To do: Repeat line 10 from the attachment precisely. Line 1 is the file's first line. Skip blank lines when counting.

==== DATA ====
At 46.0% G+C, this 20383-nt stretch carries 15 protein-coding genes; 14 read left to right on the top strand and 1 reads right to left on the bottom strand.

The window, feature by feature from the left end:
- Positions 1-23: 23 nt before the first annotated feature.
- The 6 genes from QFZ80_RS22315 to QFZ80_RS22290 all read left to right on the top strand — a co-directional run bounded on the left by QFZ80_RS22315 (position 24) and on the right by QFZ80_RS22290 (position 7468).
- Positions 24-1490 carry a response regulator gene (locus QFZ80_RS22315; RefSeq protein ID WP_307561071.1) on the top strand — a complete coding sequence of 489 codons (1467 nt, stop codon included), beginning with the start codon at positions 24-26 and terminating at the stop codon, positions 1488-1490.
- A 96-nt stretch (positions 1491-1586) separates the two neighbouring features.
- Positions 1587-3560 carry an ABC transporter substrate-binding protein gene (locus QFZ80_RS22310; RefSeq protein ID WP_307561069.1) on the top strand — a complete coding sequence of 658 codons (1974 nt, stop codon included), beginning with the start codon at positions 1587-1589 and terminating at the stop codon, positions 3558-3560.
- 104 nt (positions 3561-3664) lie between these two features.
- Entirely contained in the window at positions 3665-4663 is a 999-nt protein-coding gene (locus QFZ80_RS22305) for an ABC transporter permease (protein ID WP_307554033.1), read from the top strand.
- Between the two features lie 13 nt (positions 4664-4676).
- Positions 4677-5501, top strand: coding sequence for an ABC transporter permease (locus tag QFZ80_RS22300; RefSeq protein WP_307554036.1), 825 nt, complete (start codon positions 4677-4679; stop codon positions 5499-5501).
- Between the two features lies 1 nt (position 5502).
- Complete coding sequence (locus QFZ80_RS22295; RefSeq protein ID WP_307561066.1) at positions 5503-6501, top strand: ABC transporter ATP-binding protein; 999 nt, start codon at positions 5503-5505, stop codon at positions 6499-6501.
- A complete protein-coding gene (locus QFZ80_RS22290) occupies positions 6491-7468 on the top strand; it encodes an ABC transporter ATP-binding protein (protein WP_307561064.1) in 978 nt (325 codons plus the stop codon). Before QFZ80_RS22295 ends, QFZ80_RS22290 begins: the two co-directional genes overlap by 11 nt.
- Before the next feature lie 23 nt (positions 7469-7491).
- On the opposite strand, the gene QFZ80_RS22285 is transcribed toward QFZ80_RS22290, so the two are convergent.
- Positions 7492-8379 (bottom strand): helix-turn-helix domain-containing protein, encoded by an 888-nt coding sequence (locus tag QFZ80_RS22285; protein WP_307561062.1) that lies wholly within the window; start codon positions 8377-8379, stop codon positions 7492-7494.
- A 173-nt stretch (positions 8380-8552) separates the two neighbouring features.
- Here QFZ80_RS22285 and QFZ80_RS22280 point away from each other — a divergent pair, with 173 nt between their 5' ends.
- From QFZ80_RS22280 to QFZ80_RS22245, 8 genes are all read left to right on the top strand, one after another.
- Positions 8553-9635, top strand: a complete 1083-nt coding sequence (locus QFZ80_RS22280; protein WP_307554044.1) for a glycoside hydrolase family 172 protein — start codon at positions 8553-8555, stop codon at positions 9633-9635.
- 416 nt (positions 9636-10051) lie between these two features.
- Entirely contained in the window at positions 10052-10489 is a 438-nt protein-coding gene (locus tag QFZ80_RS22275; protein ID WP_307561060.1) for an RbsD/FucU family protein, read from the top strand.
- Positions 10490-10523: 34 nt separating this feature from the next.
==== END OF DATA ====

- Between the two features lie 13 nt (positions 4664-4676).